Understanding Impermanence

Change and uncertainty are an unavoidable aspect of life, a point neatly reiterated to those of us living in the UK in yesterday’s announcements that changed Christmas plans for many, myself included. For a lot of people without a practice, constant change is something that they want to stop or to delay as long as they can, but – for Buddhist practitioners at least – the constant change can act as a recurring reminder of the true nature of the world. But even teachings influenced by Buddhism can misconstrue the learning point to be taken from the teachings on anicca (impermanence), sometimes reducing them to little more than glib platitudes about enjoying every moment because everything has to change, or that change means we have the scope to fashion ourselves into whoever we want to be because our personalities and behaviour are not fixed. I even read a very sad account of a person who, as his relationship was ending, was told by his now ex-partner that it was the action of ‘anicca’ that was responsible for their break up. While these ideas do at least accept the changing nature of the world, I personally don’t feel like they are fully utilising the scope of the teachings of anicca to help us to develop the best from our practices.

Even though impermanence is one of the corner stones of Buddhist teaching, I admit I have taken for granted for some time. It was only through listening to some teachings of Ajahn Amaro recently that I put a bit more of my attention on investigating it, but I also realise the irony in my perception of not looking at anicca much when I bear in mind that the lineage of Ajahn Chah that I practice within has always had impermanence at the heart of its teachings. Perhaps anicca is so interwoven with the teachings I hear that I almost forgot that it was there.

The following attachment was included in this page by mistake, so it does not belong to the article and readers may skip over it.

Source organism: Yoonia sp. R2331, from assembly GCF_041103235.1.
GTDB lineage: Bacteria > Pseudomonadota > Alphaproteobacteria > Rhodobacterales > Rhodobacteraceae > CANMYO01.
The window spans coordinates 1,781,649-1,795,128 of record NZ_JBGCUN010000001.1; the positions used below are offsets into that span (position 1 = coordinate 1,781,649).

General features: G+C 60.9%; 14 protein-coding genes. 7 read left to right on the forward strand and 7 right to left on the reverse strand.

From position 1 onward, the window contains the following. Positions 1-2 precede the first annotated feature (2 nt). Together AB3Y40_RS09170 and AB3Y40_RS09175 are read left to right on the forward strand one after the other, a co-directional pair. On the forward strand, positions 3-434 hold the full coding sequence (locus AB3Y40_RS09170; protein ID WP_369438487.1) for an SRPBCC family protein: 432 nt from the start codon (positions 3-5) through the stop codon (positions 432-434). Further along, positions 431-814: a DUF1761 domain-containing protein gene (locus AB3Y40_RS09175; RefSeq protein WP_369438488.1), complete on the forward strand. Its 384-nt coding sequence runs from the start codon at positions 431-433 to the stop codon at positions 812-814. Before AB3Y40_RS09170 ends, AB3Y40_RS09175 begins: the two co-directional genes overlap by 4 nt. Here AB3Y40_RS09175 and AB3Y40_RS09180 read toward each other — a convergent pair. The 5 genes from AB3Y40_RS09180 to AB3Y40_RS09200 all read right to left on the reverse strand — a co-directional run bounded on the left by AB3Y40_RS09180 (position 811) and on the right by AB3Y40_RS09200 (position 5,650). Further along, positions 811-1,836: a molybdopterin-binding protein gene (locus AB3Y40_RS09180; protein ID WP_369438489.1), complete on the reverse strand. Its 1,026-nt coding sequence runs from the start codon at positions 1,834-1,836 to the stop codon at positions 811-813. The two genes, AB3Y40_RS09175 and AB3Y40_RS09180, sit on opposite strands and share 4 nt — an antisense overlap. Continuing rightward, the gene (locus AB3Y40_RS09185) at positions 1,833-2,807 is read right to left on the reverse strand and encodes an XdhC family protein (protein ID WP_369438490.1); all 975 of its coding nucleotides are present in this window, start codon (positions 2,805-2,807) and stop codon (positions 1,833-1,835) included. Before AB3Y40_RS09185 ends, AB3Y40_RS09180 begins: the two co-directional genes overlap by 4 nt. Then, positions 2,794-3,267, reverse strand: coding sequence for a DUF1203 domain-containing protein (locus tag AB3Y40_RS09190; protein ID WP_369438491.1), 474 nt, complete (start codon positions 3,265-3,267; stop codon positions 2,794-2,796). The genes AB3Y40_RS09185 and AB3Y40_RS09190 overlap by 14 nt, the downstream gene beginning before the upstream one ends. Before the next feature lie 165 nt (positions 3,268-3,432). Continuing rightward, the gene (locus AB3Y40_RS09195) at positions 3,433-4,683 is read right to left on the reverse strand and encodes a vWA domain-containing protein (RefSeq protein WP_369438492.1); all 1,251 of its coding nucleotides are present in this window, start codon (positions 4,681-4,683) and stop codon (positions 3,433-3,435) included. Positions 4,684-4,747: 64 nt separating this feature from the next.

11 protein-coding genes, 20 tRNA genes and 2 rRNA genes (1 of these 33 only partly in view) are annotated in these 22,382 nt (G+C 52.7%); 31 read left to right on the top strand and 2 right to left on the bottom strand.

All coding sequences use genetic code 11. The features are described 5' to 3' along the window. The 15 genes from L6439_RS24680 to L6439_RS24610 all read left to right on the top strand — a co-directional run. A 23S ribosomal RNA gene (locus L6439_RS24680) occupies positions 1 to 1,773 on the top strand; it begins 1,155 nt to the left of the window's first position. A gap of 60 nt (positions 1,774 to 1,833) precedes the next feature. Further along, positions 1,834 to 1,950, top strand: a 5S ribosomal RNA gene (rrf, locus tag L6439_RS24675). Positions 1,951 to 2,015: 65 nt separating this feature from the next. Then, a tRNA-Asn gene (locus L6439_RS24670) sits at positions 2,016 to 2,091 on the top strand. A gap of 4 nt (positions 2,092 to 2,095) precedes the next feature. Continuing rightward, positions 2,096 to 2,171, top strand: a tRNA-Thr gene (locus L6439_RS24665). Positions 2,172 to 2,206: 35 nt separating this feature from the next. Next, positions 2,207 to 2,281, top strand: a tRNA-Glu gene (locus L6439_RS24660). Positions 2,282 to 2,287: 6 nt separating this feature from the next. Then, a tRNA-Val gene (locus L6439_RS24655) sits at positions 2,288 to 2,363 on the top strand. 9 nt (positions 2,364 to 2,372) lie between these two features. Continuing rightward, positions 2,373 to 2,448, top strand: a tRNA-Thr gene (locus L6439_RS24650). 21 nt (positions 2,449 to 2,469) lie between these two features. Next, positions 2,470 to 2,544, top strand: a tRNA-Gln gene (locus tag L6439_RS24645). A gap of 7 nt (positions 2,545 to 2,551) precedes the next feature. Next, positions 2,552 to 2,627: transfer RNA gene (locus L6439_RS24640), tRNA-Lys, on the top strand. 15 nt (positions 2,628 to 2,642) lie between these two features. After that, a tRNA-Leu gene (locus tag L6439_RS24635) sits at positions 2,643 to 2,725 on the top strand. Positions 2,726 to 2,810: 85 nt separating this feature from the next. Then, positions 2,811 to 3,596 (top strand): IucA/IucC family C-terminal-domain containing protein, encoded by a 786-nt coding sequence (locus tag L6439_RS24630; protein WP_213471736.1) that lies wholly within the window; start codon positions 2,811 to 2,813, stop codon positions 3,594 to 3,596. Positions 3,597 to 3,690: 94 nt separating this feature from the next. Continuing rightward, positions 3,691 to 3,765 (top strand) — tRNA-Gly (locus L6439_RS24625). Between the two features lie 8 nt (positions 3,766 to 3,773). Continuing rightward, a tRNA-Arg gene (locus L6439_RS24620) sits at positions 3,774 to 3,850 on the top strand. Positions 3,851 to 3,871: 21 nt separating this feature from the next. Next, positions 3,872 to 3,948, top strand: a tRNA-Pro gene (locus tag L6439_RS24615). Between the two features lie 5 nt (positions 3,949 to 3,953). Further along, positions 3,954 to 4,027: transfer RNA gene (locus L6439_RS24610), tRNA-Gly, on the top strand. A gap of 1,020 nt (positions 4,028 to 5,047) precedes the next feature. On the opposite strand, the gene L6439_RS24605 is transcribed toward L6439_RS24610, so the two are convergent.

It was through my more recent reflections on the subject of anicca that I found that I was using two different ways of thinking about and working with it: one way was to uncover that impermanent, uncertain things weren’t worth the effort that we put into them because they will only ultimately disappoint us; the second way was focused on seeing the mechanism of the five aggregates as being impermanent, and therefore not able to be a site of self. It also gave me a welcome opportunity to reflect with gratitude on the good fortune I have had to have been able to encounter such a rich range of teachings from so many exceptional practitioners, such as Ajahn Chah, Ajahn Sumedho, Ajahn Amaro, Thanissaro Bhikkhu, and Bhikkhu Bodhi to name but a few.

One of the things I reckon from surveying the field of teachings is that it can be useful to have a clear sense in your own mind of what the word anicca means for you, because different interpretations can open up different ways of applying it as a learning point. I’m sure I’ve said it before, but it doesn’t hurt to be reminded, that when we are dealing with Pali words it is very rare that only one English word will be enough to convey the full depth of meaning. What this means in real terms is that we often carry a few words in mind when we think about what something like anicca, dukkha, or anatta means, so having input from different teachers can help us to develop a more nuanced meaning. Anicca has quite a rich seam of different angles to take, all of which have their merits. So for instance, Thanissaro Bhikkhu prefers to understand anicca, as meaning inconstant rather than as the more common translation of impermanent. He feels this makes better sense of the way the Three Characteristics interplay with each other, namely that everything conditioned is anicca, which therefore means that it leads to dukkha (suffering), and it is anatta (not self):

“If you’re seeking a dependable basis for long-term happiness and ease, anything inconstant is obviously a stressful place to pin your hopes — like trying to relax in an unstable chair whose legs are liable to break at any time. “